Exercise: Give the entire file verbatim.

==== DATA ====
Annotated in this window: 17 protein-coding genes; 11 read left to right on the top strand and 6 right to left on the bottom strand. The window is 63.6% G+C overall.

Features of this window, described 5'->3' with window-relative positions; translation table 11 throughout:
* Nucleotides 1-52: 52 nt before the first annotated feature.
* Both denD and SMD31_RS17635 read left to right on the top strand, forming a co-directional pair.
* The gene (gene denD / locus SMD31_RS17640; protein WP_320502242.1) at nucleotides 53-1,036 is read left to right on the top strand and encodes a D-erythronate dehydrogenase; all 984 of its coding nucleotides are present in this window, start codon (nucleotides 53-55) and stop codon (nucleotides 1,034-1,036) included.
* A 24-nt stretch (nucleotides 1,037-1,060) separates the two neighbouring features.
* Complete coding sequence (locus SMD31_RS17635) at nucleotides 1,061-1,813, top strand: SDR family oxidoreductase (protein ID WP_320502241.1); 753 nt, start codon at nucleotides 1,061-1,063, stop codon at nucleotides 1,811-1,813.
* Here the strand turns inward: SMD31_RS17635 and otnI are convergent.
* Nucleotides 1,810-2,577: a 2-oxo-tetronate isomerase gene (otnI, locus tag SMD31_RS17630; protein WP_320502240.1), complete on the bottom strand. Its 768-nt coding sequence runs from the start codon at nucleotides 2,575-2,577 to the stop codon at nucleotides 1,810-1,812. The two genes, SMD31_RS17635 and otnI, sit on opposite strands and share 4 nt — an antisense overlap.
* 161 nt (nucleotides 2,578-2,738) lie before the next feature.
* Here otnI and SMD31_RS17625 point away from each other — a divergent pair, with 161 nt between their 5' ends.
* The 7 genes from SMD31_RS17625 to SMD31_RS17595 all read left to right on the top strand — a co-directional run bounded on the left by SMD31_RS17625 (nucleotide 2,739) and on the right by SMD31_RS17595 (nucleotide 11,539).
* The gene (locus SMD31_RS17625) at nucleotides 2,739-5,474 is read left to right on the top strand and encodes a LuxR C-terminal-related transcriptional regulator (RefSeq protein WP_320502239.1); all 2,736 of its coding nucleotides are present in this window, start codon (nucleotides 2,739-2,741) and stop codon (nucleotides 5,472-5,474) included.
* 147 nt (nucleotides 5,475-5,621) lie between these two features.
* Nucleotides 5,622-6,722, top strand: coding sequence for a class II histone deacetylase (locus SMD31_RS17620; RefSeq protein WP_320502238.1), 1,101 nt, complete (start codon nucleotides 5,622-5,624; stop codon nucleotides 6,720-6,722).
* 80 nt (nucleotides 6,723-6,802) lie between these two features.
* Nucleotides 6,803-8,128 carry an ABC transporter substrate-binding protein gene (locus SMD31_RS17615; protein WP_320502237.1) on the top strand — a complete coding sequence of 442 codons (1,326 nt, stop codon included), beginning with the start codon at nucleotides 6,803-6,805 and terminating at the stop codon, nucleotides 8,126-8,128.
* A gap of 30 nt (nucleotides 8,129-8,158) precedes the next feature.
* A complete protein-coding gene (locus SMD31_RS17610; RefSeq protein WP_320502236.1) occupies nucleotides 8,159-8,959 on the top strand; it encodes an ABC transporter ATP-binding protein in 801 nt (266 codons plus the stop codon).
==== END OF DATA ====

Annotated in this window: 17 protein-coding genes; 11 read left to right on the top strand and 6 right to left on the bottom strand. The window is 63.6% G+C overall.

Features of this window, described 5'->3' with window-relative positions; translation table 11 throughout:
* Nucleotides 1-52: 52 nt before the first annotated feature.
* Both denD and SMD31_RS17635 read left to right on the top strand, forming a co-directional pair.
* The gene (gene denD / locus SMD31_RS17640; protein WP_320502242.1) at nucleotides 53-1,036 is read left to right on the top strand and encodes a D-erythronate dehydrogenase; all 984 of its coding nucleotides are present in this window, start codon (nucleotides 53-55) and stop codon (nucleotides 1,034-1,036) included.
* A 24-nt stretch (nucleotides 1,037-1,060) separates the two neighbouring features.
* Complete coding sequence (locus SMD31_RS17635) at nucleotides 1,061-1,813, top strand: SDR family oxidoreductase (protein ID WP_320502241.1); 753 nt, start codon at nucleotides 1,061-1,063, stop codon at nucleotides 1,811-1,813.
* Here the strand turns inward: SMD31_RS17635 and otnI are convergent.
* Nucleotides 1,810-2,577: a 2-oxo-tetronate isomerase gene (otnI, locus tag SMD31_RS17630; protein WP_320502240.1), complete on the bottom strand. Its 768-nt coding sequence runs from the start codon at nucleotides 2,575-2,577 to the stop codon at nucleotides 1,810-1,812. The two genes, SMD31_RS17635 and otnI, sit on opposite strands and share 4 nt — an antisense overlap.
* 161 nt (nucleotides 2,578-2,738) lie before the next feature.
* Here otnI and SMD31_RS17625 point away from each other — a divergent pair, with 161 nt between their 5' ends.
* The 7 genes from SMD31_RS17625 to SMD31_RS17595 all read left to right on the top strand — a co-directional run bounded on the left by SMD31_RS17625 (nucleotide 2,739) and on the right by SMD31_RS17595 (nucleotide 11,539).
* The gene (locus SMD31_RS17625) at nucleotides 2,739-5,474 is read left to right on the top strand and encodes a LuxR C-terminal-related transcriptional regulator (RefSeq protein WP_320502239.1); all 2,736 of its coding nucleotides are present in this window, start codon (nucleotides 2,739-2,741) and stop codon (nucleotides 5,472-5,474) included.
* 147 nt (nucleotides 5,475-5,621) lie between these two features.
* Nucleotides 5,622-6,722, top strand: coding sequence for a class II histone deacetylase (locus SMD31_RS17620; RefSeq protein WP_320502238.1), 1,101 nt, complete (start codon nucleotides 5,622-5,624; stop codon nucleotides 6,720-6,722).
* 80 nt (nucleotides 6,723-6,802) lie between these two features.
* Nucleotides 6,803-8,128 carry an ABC transporter substrate-binding protein gene (locus SMD31_RS17615; protein WP_320502237.1) on the top strand — a complete coding sequence of 442 codons (1,326 nt, stop codon included), beginning with the start codon at nucleotides 6,803-6,805 and terminating at the stop codon, nucleotides 8,126-8,128.
* A gap of 30 nt (nucleotides 8,129-8,158) precedes the next feature.
* A complete protein-coding gene (locus SMD31_RS17610; RefSeq protein WP_320502236.1) occupies nucleotides 8,159-8,959 on the top strand; it encodes an ABC transporter ATP-binding protein in 801 nt (266 codons plus the stop codon).